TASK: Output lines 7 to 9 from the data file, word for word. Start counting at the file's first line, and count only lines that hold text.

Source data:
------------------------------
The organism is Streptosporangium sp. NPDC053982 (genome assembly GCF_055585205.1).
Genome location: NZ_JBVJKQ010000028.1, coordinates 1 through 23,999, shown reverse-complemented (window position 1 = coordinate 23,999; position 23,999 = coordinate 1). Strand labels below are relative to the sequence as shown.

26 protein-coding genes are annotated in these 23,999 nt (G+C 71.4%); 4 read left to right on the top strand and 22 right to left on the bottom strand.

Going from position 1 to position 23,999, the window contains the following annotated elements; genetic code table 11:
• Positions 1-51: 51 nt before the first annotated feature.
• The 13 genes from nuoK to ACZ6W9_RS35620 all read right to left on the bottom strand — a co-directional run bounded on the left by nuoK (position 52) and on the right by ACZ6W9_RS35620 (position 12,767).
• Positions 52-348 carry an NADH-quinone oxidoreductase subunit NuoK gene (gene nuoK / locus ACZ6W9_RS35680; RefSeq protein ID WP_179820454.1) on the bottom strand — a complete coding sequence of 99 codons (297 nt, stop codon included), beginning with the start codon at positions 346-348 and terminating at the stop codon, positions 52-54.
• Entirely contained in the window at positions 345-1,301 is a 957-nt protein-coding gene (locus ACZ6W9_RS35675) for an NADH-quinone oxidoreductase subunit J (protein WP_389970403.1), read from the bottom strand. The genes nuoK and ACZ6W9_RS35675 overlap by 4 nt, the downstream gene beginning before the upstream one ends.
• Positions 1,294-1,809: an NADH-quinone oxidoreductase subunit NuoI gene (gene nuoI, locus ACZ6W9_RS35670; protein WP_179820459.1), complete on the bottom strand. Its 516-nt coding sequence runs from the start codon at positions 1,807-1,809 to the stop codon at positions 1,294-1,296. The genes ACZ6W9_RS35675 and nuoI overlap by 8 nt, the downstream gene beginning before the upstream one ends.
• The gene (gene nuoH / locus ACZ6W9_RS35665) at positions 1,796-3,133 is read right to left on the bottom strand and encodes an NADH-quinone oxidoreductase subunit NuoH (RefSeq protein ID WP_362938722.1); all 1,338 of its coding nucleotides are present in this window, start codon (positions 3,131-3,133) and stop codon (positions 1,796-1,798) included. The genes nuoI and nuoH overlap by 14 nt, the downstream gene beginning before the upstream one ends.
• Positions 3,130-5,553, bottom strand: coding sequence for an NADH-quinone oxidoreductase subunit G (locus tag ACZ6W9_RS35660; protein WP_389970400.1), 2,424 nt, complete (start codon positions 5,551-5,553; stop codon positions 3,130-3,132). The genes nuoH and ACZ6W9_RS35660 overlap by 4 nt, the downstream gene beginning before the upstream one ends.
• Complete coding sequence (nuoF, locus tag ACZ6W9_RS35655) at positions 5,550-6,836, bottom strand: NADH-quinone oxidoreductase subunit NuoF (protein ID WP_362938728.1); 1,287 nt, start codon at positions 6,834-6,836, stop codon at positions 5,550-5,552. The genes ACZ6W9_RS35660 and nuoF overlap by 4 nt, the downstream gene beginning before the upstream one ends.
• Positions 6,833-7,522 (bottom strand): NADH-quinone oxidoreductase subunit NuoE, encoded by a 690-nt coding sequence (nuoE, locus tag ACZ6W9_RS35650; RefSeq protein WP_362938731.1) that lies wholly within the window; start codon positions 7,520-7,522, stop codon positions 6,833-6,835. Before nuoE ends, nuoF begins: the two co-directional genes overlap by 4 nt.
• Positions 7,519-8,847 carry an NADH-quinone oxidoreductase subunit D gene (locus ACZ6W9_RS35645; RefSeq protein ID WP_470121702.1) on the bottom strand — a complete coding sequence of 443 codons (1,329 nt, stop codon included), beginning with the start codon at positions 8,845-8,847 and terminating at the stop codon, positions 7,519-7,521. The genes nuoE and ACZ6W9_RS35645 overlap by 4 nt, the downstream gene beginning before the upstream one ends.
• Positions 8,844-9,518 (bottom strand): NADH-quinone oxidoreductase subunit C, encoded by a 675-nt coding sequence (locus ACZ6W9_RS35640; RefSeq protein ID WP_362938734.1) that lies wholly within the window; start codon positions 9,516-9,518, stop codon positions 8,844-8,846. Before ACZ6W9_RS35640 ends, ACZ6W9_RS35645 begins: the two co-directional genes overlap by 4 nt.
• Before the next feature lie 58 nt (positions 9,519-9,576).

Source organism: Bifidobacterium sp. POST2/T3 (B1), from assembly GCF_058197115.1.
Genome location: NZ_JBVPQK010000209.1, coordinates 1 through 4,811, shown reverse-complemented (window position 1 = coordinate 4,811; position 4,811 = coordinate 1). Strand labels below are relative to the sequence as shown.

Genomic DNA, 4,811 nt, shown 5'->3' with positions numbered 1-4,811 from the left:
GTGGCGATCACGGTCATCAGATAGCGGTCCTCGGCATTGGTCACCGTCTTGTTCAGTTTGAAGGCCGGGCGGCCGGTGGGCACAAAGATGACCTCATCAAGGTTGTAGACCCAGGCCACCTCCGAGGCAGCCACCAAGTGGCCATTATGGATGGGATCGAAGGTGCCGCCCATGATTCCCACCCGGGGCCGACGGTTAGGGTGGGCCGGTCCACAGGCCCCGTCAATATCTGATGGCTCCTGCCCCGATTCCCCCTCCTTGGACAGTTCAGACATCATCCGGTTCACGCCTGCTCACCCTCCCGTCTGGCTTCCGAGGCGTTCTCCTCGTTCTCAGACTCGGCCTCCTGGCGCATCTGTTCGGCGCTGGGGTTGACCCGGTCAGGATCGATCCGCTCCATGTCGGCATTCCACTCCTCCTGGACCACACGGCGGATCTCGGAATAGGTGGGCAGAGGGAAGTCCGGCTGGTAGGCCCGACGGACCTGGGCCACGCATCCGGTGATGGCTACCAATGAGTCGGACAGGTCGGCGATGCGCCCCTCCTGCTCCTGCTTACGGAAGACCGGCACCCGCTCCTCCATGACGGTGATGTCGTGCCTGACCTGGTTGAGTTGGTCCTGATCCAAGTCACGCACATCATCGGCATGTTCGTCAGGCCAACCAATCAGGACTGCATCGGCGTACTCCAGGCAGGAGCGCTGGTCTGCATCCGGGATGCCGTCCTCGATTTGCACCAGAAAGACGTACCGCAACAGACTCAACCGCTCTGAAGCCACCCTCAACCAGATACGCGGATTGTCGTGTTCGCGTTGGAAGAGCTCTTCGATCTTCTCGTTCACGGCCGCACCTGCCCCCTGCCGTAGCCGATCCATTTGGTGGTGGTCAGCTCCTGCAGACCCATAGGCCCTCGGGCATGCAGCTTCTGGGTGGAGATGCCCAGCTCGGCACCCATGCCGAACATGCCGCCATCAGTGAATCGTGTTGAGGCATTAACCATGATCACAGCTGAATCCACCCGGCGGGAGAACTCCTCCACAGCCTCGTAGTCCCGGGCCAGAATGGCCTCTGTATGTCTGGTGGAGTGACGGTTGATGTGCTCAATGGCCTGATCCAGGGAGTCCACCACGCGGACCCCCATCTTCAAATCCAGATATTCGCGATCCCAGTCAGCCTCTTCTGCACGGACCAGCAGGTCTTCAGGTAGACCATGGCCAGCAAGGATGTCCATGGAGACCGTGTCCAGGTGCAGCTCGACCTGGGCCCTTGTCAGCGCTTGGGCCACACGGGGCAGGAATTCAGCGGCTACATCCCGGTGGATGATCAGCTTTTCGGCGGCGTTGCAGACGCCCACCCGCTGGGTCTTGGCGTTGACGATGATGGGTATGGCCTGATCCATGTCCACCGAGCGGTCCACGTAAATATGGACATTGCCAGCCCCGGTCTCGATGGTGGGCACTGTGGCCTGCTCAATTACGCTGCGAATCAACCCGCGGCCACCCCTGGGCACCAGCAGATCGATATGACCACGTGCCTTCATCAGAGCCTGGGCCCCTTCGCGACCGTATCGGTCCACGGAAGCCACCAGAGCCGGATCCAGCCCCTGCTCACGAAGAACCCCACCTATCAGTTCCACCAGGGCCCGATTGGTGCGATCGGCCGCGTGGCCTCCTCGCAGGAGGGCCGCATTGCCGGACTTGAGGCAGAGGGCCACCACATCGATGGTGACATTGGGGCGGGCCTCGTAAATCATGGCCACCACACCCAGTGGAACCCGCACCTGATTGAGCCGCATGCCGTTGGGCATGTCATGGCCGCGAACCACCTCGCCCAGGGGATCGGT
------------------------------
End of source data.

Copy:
• Positions 52-348 carry an NADH-quinone oxidoreductase subunit NuoK gene (gene nuoK / locus ACZ6W9_RS35680; RefSeq protein ID WP_179820454.1) on the bottom strand — a complete coding sequence of 99 codons (297 nt, stop codon included), beginning with the start codon at positions 346-348 and terminating at the stop codon, positions 52-54.
• Entirely contained in the window at positions 345-1,301 is a 957-nt protein-coding gene (locus ACZ6W9_RS35675) for an NADH-quinone oxidoreductase subunit J (protein WP_389970403.1), read from the bottom strand. The genes nuoK and ACZ6W9_RS35675 overlap by 4 nt, the downstream gene beginning before the upstream one ends.
• Positions 1,294-1,809: an NADH-quinone oxidoreductase subunit NuoI gene (gene nuoI, locus ACZ6W9_RS35670; protein WP_179820459.1), complete on the bottom strand. Its 516-nt coding sequence runs from the start codon at positions 1,807-1,809 to the stop codon at positions 1,294-1,296. The genes ACZ6W9_RS35675 and nuoI overlap by 8 nt, the downstream gene beginning before the upstream one ends.